Kamigamo Shrine

On the banks of the Kamo River in Kyoto stands one of the most important shrine in Kyoto, Japan. Along with the Kamo and Shimogamo Shrines, the Kamigamo Shrine is also one of the oldest shrines in the place. The construction of the said Shinto sanctuary began at the end of the 7th century.

Kamigamo Shrine

(Source: Kamigamo Shrine)

A Brief History of the Kamigamo Shrine

The Kamigamo Shrine is dedicated to the veneration of Kamo Wake-ikazuchi, the kami of thunder. A kami is a worshipped spirit or phenomena in the religion of Shinto.

The shrine, which encompasses an area of around 660, 000 sq. m., is a sanctuary that houses a deity that miraculously appeared to the daughter of the Kamo clan ruler. Additionally, the said shrine received its name from the early inhabitants of the area, the Kamo clan. The clan, whose ancestors served the shrine, remained to live in the area long after the assemblage of the shrine.

The shrine remained to be one of the most sacred shrine in Kyoto. Thus, it received the UNESCO World Heritage Site title. It is also one of the seventeen Historic Monuments of Ancient Kyoto.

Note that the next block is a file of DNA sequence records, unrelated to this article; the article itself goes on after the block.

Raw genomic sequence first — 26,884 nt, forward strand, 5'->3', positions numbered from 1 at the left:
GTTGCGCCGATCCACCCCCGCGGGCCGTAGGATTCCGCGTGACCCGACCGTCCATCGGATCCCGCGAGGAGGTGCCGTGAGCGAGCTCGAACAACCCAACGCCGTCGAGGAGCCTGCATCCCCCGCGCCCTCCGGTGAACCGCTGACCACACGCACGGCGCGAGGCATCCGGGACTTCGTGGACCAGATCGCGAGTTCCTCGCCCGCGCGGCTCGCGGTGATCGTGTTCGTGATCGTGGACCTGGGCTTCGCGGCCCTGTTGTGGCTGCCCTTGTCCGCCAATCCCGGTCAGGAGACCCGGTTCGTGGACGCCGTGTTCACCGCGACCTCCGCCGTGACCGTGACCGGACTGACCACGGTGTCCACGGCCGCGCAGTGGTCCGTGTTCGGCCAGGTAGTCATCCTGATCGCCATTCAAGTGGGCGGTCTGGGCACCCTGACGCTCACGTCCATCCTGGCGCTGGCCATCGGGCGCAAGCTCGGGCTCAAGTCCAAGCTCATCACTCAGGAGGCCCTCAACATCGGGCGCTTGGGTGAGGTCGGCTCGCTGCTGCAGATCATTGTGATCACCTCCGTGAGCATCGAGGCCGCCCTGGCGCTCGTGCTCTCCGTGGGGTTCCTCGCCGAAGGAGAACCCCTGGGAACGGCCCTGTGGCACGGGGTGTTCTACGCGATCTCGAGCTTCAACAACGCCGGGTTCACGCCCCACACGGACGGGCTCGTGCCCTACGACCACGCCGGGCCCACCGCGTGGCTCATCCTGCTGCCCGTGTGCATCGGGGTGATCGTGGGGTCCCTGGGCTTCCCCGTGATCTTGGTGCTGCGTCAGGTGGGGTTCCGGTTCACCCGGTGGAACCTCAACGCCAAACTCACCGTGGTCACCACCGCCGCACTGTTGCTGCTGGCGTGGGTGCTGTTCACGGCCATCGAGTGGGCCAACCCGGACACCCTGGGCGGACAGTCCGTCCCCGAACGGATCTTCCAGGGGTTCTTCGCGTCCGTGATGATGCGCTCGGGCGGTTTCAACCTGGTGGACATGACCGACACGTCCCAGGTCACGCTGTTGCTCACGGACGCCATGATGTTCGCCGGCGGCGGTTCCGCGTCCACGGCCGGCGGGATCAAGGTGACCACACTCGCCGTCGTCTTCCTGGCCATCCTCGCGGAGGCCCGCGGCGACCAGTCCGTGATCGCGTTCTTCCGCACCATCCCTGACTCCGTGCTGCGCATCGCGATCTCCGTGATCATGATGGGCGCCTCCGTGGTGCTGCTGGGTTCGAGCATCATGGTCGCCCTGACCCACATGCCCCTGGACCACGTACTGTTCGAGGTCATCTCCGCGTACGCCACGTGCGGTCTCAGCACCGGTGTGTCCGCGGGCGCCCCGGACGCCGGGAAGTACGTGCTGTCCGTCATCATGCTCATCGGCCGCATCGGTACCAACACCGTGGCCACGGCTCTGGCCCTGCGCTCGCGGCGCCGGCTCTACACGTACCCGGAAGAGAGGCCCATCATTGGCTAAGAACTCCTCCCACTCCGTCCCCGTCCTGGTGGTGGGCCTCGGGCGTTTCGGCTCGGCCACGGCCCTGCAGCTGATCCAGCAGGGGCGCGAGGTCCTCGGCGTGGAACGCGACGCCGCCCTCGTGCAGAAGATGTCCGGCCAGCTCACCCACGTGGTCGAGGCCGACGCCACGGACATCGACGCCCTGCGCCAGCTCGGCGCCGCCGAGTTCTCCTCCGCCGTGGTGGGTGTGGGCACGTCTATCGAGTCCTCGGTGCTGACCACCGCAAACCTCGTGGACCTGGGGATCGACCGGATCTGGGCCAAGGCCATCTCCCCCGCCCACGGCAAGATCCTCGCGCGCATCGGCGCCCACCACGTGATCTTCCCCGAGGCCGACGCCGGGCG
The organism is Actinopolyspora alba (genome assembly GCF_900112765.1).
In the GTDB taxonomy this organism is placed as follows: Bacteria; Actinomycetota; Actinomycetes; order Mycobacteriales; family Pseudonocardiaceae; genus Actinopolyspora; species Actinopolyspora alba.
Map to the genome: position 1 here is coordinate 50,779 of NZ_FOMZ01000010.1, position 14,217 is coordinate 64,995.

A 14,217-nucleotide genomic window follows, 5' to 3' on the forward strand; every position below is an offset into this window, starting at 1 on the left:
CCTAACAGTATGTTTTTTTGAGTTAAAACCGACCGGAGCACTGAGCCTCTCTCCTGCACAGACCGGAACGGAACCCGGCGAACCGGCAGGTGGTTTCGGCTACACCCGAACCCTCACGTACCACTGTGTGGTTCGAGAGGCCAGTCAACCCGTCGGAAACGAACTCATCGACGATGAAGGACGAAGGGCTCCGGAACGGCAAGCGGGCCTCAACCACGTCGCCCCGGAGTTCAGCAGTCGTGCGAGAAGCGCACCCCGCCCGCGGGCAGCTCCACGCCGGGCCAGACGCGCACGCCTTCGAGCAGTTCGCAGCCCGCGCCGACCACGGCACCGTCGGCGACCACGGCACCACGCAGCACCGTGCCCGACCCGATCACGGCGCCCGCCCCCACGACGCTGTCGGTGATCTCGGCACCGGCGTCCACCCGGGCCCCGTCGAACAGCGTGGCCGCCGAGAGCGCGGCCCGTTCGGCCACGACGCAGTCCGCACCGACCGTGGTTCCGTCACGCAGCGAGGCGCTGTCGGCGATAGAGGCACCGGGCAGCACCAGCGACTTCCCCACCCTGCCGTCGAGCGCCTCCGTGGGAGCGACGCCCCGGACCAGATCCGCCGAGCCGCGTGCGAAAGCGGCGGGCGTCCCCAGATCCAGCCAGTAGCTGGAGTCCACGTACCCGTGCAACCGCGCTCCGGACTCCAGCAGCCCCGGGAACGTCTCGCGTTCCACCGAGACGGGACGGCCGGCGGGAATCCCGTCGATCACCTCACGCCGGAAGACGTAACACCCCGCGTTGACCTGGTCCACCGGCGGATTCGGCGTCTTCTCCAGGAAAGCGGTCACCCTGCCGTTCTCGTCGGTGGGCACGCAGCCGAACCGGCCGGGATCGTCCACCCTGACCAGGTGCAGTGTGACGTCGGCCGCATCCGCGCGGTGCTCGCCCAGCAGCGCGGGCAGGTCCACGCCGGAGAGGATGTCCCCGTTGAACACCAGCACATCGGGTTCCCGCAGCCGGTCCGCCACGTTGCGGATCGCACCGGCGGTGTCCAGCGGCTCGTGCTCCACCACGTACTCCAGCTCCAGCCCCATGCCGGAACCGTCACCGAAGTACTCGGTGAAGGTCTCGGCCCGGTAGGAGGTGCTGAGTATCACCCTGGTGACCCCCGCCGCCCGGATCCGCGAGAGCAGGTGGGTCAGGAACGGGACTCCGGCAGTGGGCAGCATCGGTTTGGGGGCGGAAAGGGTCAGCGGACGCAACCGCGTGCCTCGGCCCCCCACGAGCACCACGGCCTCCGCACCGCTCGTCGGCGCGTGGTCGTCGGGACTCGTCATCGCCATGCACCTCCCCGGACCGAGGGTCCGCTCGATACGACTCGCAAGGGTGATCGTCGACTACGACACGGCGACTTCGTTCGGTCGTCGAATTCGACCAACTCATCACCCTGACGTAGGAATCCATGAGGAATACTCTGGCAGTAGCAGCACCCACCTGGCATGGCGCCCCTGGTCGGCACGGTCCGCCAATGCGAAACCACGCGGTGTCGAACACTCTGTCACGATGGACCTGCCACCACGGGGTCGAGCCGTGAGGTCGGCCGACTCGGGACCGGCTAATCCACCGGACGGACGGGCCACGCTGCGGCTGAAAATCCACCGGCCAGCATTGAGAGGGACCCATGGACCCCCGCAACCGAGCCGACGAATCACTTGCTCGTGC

Sand Mounds (Tatesuna and Saiden)

The mounds of sand, otherwise known as Tatesuna and Saiden, represent a deity. Moreover, its arrangement signifies that the deities descended to the ground of Kamigamo in a form of a thunder.

Aoi Matsuri (Hollyhock Festival)

Aoi Masturi

(Source: Aoi Matsuri)

The Aoi Matsuri, or the Hollyhock Festival, is one of the three biggest imperial festivals in Japan. In fact, the people of Kyoto has been celebrating the festival ever since the Heian Period. The annual festival occurs every 15th of May in the city of Kyoto.

The main highlight of the festival is the Roto no Gi. Specifically, Roto no Gi is a major procession that consists of more than 500 people dressed in Royal costumes. The festival got its name from the aoi leaf, which symbolizes the Kamigamo and Shimogamo shrines. Consequently, the people who attend the procession decorate their belongings and costumes with the futaba aoi (hollyhocks) leaves.

During the procession, musicians play instruments from the Heian era, as a way of bringing back the Heian period atmosphere in the streets of Kyoto.

Kasagake Festival

Every September, you can witness the Kasagaki festival in Kamigamo Shrine. The Kasagaki Festival is an annual traditional archery event, which is also practiced by Samurais. Basically, the competition involves shooting an arrow using a bow while riding a horse.

Kasagake is similar to Yabusame and other sarchery styles. However, the Kasagake involves the archer shooting in a “ko-kasagake” way.


Tour Around Kamigamo Shrine

Opening Hours: 5:00 – 17:00

Closed: No closing day

Admission: Free